It’s 4pm: Quitting Time

US workers are logging off from work, on average, earlier and earlier on Fridays. Is this a sign of employees being further disengaged from their jobs?

It’s hardly a secret that a lot of employees want to start the weekend early, and many organizations have had Summer Fridays—allowing workers to cut out of the office in midafternoon—for decades.

But a new statistic might have some leaders wondering whether Friday afternoon has become a work-free zone. US workers are logging off work, on average, at 4:03 PM on Fridays, a decline of nearly an hour from the first quarter of 2021, according to a survey of 75,000 workers from workplace-analytics firm ActivTrak. “In some offices, 4:03 PM is probably generous,” says Dan Kaplan, a senior client partner in Korn Ferry’s Chief Human Resources Officers practice. Average log-off times from Monday through Thursday fell during the same time frame, from just before 6:00 PM to just after 5:00 PM.

The quitting-time stats are another indicator of the difficulties many leaders are having in getting employees to return to work—at least on the terms they might prefer. Office occupancy on Fridays in major metropolitan areas is barely one-third of its pre-pandemic level, according to Kastle Systems, which tracks key-card swipes in office buildings nationwide. The average for the week is about 51%. Low engagement may also be showing up in other ways that alarm bosses; for instance, some say they’ve noticed more workers coming in later in the morning. Remote work has created issues around how to define the workday in general, given evidence that some people are taking time off to play golf or watch Netflix.

To be sure, those leaving early could be starting their days earlier too. And not all workers leave early. “If you’re in retail, you can’t just check out two hours early in your shift,” says Alma Derricks, Korn Ferry senior client partner in the firm’s Consumer and Culture, Change & Communications practices. At the same time, some workers who sign off from their daily responsibilities on Friday afternoons may still be using the time for training and other professional-development goals.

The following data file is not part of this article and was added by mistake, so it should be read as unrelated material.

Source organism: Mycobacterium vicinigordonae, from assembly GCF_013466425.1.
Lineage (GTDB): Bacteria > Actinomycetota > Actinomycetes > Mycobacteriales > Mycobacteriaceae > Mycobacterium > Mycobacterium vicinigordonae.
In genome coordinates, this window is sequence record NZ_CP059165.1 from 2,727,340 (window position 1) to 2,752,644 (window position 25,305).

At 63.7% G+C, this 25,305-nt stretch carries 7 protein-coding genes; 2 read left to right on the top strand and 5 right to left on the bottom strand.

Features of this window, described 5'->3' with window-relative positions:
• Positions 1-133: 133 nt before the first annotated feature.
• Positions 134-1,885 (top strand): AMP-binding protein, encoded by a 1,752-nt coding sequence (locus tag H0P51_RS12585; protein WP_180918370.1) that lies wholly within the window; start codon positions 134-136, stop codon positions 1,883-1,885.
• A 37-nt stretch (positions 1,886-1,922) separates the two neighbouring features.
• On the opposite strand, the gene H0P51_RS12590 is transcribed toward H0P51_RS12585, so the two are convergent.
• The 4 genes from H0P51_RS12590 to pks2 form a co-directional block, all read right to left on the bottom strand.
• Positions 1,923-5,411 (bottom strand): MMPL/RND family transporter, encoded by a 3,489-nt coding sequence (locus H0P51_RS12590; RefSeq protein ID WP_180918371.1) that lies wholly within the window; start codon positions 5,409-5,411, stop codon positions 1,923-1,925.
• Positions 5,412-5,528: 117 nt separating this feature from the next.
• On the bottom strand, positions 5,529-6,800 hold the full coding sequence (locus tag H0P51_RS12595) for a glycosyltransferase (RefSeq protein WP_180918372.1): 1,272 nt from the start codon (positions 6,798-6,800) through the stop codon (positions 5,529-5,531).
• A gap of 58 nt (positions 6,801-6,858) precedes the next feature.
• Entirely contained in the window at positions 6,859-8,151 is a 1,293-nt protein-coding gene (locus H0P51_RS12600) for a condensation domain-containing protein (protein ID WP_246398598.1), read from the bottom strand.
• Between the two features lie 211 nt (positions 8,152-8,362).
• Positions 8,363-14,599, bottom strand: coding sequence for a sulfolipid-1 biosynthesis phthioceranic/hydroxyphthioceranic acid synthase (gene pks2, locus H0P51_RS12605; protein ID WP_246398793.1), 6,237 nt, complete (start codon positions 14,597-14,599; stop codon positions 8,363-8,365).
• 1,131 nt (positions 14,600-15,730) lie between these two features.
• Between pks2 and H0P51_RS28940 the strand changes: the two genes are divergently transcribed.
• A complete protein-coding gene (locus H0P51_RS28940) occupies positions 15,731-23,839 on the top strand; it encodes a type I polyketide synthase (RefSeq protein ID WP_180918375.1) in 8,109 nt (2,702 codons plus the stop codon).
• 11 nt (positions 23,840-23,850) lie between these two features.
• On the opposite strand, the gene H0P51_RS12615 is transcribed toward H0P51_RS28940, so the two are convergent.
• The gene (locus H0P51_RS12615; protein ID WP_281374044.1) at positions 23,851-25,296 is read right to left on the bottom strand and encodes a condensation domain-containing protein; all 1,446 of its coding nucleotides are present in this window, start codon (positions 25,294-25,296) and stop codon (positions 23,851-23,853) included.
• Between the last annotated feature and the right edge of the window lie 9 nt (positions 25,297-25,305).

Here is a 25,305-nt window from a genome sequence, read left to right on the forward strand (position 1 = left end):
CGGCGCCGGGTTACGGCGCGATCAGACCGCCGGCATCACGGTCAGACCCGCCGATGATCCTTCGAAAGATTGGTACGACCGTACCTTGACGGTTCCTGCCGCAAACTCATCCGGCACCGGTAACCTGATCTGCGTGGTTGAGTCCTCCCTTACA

Nevertheless, the earlier quitting times do reveal the changed relationship many Americans have with work. The pandemic, experts say, made many people rethink whether their jobs were worth the hours, long commutes, and dress codes. It could be further alienating to order people to stay online at their desks until sundown on Fridays. “How much are you losing, versus what you gain in employee well-being and retention, by giving people a little flexibility?” says Mark Royal, senior client partner at Korn Ferry Advisory.

Leaders should determine whether their workforce productivity is being affected by people leaving earlier. “I wouldn’t be too pleased if there were deliverables I was still waiting on,” Royal says. If productivity is declining significantly, bosses should say something.

In general, the earlier quit times could be a catalyst for managers to move away from managing by the clock. Bosses should prioritize whether objectives are met. If workers are doing a fantastic job, then leaders shouldn’t be too fazed if they sign off earlier on Friday. Leaders can even make an explicit deal with their direct reports, Royal says: Deliver superior performance from Monday through Thursday, and it’s OK to take off time on Friday for errands or nonwork daytime appointments, or just to jump-start the weekend.


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